Today’s stock exchange
|Percentage change (decrease)
|S & P 500
Data source: Yahoo! Finances.
Still, there were some really big losers on Tuesday, mostly in the travel industry. Share prices fell sharply, particularly among cruise line operators, as the hardest hit companies got worse news about their immediate prospects. Meanwhile, online travel giants like it in a broader sense Postings (NASDAQ: BKNG) and Expedia Group (NASDAQ: EXPE) not particularly good either. Below, we’ll take a closer look at the factors that hit these stocks.
Absorb more water
The losses in the cruise industry were substantial. royal caribbean (NYSE: RCL) The biggest drops were seen, falling 13% that day. Norwegian Cruise Line Holdings (NASDAQ: NCLH) and carnival (NYSE: CCL) both followed, down 8% on Tuesday.
Image source: Getty Images.
The industry has long been in trouble. In late September, the Centers for Disease Control and Prevention extended the no-sailing regulation for U.S. cruises by a month, and many believe the regulator would have preferred to go more aggressively with an extension until the first month of 2021.
Carnival got off to a bad start on Monday when it announced it would cancel its cruises in November. Royal Caribbean and Norwegian had already taken this step. Now that makes it a very real possibility that the industry will have no activity at all by the end of 2020.
The latest news of falling cruise stocks came from Royal Caribbean, which decided to cancel their cruises in Australia and New Zealand by the end of the year. Additionally, the company again turned to the capital markets for money, raising $ 1 billion on sales of $ 500 million in stocks and $ 500 million in three-year convertibles.
The investors were ready to keep cruise lines afloat and give them more money even with no prospect of a fresh start. How long this will take is unclear, but shareholders will have to lose patience with companies and their lack of certainty about the future.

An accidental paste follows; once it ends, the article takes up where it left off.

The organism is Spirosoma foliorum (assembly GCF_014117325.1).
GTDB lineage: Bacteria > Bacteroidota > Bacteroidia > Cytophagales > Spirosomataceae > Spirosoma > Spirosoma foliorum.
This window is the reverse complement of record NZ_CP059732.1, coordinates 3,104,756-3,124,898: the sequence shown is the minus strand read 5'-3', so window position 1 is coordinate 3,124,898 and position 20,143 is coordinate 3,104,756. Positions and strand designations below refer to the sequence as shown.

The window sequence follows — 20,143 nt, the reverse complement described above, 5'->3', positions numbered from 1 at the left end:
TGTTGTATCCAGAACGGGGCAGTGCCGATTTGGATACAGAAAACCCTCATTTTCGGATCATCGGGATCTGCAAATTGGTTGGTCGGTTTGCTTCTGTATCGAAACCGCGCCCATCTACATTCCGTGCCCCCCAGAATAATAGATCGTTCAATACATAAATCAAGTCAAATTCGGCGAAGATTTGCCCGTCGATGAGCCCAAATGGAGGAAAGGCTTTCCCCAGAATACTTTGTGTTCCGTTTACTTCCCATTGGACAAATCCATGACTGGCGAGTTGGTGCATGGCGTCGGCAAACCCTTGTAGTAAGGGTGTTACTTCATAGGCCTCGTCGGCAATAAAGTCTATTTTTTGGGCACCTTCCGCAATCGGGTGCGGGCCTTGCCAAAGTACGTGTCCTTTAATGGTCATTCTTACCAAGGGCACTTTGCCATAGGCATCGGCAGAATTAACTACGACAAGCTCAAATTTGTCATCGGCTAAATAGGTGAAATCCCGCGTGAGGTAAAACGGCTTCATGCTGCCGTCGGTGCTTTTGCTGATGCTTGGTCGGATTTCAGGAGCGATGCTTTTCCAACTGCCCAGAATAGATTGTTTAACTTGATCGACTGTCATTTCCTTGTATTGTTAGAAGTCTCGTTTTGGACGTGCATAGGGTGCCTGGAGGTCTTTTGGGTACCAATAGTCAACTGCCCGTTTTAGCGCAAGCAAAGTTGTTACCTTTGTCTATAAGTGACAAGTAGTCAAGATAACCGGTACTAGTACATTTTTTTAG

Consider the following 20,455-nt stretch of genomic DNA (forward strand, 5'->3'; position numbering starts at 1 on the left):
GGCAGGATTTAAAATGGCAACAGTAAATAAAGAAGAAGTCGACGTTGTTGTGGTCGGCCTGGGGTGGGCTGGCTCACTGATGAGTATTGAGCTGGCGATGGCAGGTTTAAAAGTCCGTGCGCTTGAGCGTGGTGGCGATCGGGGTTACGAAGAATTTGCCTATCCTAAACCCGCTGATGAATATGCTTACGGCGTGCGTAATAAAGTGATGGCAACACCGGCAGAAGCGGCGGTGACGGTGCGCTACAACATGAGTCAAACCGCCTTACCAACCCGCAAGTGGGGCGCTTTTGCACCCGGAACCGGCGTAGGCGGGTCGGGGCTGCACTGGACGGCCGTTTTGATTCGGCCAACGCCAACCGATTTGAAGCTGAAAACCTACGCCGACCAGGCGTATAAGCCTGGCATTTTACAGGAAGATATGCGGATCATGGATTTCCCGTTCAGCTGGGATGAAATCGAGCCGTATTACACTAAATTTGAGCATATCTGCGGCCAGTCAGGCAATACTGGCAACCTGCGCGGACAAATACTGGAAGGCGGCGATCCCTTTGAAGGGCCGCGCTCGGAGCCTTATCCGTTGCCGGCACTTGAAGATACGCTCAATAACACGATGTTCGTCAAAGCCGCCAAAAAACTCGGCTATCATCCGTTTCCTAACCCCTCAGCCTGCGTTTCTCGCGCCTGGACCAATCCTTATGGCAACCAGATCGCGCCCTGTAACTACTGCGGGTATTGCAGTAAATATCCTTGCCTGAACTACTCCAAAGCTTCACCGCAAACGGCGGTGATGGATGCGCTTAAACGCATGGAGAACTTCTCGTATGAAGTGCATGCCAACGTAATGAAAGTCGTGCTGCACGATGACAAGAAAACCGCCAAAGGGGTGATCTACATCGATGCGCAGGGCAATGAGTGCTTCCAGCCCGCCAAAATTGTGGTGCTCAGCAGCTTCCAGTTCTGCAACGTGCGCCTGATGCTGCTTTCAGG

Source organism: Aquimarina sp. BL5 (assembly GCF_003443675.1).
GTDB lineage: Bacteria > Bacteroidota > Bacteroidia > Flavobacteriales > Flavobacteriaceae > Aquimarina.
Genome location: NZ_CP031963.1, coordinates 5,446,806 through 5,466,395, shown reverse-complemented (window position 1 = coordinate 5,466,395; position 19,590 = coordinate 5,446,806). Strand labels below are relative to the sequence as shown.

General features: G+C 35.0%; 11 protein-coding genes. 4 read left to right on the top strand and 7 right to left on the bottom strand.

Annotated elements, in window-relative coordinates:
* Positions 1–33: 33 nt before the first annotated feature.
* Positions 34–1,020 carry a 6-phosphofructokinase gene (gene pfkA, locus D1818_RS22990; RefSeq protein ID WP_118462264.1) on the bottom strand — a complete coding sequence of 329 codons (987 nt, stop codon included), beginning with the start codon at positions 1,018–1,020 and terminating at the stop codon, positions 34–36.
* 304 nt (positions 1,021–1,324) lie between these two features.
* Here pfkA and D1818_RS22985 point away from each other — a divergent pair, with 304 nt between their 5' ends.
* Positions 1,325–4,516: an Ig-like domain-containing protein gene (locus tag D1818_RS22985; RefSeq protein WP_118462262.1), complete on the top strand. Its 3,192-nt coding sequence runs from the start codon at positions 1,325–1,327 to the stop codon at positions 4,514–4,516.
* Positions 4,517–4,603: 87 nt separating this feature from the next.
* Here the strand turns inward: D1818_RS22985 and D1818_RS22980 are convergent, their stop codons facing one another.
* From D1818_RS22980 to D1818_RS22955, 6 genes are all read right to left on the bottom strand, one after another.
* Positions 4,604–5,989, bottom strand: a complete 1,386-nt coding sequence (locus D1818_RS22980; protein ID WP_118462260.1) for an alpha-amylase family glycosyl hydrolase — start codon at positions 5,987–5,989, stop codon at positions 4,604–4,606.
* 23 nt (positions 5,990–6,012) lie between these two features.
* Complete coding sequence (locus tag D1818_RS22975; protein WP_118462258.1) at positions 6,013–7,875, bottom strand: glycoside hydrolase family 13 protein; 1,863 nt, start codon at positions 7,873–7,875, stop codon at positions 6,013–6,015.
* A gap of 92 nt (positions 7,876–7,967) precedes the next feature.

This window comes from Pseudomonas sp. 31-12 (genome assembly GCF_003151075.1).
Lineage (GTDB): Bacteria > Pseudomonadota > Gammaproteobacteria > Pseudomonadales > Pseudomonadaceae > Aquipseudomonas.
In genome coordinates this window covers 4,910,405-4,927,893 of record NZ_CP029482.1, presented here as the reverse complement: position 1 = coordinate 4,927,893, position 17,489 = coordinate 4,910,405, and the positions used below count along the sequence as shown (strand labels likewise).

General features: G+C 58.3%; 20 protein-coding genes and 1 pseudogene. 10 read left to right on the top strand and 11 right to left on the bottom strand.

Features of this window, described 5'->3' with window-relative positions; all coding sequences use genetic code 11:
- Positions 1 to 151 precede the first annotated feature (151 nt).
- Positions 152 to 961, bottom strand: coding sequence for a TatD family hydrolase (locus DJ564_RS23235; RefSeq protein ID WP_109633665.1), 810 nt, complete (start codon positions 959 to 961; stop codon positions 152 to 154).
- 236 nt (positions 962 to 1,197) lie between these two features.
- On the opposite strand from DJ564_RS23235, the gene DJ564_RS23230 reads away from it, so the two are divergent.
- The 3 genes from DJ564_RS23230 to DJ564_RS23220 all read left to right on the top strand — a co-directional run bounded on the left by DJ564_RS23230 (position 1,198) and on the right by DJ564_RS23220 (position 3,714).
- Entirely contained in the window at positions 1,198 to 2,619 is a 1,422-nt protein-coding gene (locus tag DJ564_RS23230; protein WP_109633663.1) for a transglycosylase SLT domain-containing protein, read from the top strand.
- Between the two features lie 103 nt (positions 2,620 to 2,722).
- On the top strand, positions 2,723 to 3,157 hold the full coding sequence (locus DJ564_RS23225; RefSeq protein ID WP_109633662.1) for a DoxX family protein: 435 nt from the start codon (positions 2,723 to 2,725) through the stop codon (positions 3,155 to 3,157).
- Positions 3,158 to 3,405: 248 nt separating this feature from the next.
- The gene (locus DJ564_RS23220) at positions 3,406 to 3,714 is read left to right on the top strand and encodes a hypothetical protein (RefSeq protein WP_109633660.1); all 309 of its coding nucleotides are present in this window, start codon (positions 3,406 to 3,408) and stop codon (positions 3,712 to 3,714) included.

Travel sites are faced with great uncertainty
Expedia and Booking Holdings each fell more than 3% in travel. The pain in the cruise industry was just one factor weighing on the online travel booking sites.
Airlines’ earnings were released today Delta Airlines (NYSE: DAL) had a lackluster performance that involved enormous losses. It is likely that the rest of the airlines will see similar problems.
To be fair, Booking and Expedia book more from hotels than airline tickets. But one follows the other, and while there have been some reports of travelers staying closer to home but still traveling far enough to need accommodation, recent financials from Expedia and Booking show strong pressure on hotel bookings.
In addition, Airbnb is aiming for an IPO in the near future. Health-conscious travelers feel more comfortable booking an entire house than if they deal with common hallways in hotels. This could pose a longer-term threat even after the COVID-19 pandemic ends.
Booking and Expedia have long been growth stocks, so the transition to a more defensive stance is tough for shareholders to swallow. However, until people are ready to travel again, the online travel portals may find it difficult to return to their former glory.
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